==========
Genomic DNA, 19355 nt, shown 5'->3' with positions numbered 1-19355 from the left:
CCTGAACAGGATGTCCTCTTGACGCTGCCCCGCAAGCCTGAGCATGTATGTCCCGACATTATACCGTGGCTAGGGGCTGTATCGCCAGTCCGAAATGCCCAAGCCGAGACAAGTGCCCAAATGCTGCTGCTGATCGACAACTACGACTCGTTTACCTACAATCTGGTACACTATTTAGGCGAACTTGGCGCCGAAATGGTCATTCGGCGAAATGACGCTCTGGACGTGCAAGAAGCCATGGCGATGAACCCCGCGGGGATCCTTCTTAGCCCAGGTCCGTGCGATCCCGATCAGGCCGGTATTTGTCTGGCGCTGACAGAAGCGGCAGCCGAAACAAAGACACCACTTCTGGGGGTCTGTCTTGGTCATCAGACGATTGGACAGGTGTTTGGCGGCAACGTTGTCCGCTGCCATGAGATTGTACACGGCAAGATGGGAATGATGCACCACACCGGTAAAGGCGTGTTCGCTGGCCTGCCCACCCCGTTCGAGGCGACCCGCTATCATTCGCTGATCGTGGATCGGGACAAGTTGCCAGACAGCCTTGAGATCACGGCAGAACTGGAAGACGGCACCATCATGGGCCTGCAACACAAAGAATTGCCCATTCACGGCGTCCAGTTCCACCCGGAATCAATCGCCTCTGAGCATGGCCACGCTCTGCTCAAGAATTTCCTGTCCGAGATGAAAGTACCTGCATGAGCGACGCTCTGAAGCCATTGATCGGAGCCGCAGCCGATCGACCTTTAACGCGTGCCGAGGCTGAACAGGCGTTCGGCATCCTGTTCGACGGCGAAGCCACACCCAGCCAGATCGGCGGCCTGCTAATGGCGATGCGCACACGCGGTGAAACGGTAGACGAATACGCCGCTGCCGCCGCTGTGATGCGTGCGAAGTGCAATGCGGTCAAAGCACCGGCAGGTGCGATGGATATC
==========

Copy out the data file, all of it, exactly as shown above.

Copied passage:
Genomic DNA, 19355 nt, shown 5'->3' with positions numbered 1-19355 from the left:
CCTGAACAGGATGTCCTCTTGACGCTGCCCCGCAAGCCTGAGCATGTATGTCCCGACATTATACCGTGGCTAGGGGCTGTATCGCCAGTCCGAAATGCCCAAGCCGAGACAAGTGCCCAAATGCTGCTGCTGATCGACAACTACGACTCGTTTACCTACAATCTGGTACACTATTTAGGCGAACTTGGCGCCGAAATGGTCATTCGGCGAAATGACGCTCTGGACGTGCAAGAAGCCATGGCGATGAACCCCGCGGGGATCCTTCTTAGCCCAGGTCCGTGCGATCCCGATCAGGCCGGTATTTGTCTGGCGCTGACAGAAGCGGCAGCCGAAACAAAGACACCACTTCTGGGGGTCTGTCTTGGTCATCAGACGATTGGACAGGTGTTTGGCGGCAACGTTGTCCGCTGCCATGAGATTGTACACGGCAAGATGGGAATGATGCACCACACCGGTAAAGGCGTGTTCGCTGGCCTGCCCACCCCGTTCGAGGCGACCCGCTATCATTCGCTGATCGTGGATCGGGACAAGTTGCCAGACAGCCTTGAGATCACGGCAGAACTGGAAGACGGCACCATCATGGGCCTGCAACACAAAGAATTGCCCATTCACGGCGTCCAGTTCCACCCGGAATCAATCGCCTCTGAGCATGGCCACGCTCTGCTCAAGAATTTCCTGTCCGAGATGAAAGTACCTGCATGAGCGACGCTCTGAAGCCATTGATCGGAGCCGCAGCCGATCGACCTTTAACGCGTGCCGAGGCTGAACAGGCGTTCGGCATCCTGTTCGACGGCGAAGCCACACCCAGCCAGATCGGCGGCCTGCTAATGGCGATGCGCACACGCGGTGAAACGGTAGACGAATACGCCGCTGCCGCCGCTGTGATGCGTGCGAAGTGCAATGCGGTCAAAGCACCGGCAGGTGCGATGGATATC